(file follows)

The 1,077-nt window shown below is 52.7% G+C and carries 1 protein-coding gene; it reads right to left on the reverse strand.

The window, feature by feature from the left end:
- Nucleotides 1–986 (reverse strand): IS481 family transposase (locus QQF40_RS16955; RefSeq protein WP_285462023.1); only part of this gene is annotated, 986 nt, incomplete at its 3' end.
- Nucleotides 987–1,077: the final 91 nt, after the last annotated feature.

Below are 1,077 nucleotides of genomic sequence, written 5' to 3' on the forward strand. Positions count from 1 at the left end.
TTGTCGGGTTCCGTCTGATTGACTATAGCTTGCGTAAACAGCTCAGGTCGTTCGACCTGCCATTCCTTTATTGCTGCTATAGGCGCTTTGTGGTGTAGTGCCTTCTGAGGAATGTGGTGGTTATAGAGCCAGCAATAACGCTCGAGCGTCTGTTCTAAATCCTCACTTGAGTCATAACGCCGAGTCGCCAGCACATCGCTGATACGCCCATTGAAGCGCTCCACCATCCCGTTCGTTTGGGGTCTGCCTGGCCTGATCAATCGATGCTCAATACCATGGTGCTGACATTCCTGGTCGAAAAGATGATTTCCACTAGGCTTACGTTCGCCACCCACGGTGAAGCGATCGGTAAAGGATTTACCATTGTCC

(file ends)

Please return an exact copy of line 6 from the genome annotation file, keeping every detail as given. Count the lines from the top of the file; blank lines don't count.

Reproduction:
TTGTCGGGTTCCGTCTGATTGACTATAGCTTGCGTAAACAGCTCAGGTCGTTCGACCTGCCATTCCTTTATTGCTGCTATAGGCGCTTTGTGGTGTAGTGCCTTCTGAGGAATGTGGTGGTTATAGAGCCAGCAATAACGCTCGAGCGTCTGTTCTAAATCCTCACTTGAGTCATAACGCCGAGTCGCCAGCACATCGCTGATACGCCCATTGAAGCGCTCCACCATCCCGTTCGTTTGGGGTCTGCCTGGCCTGATCAATCGATGCTCAATACCATGGTGCTGACATTCCTGGTCGAAAAGATGATTTCCACTAGGCTTACGTTCGCCACCCACGGTGAAGCGATCGGTAAAGGATTTACCATTGTCC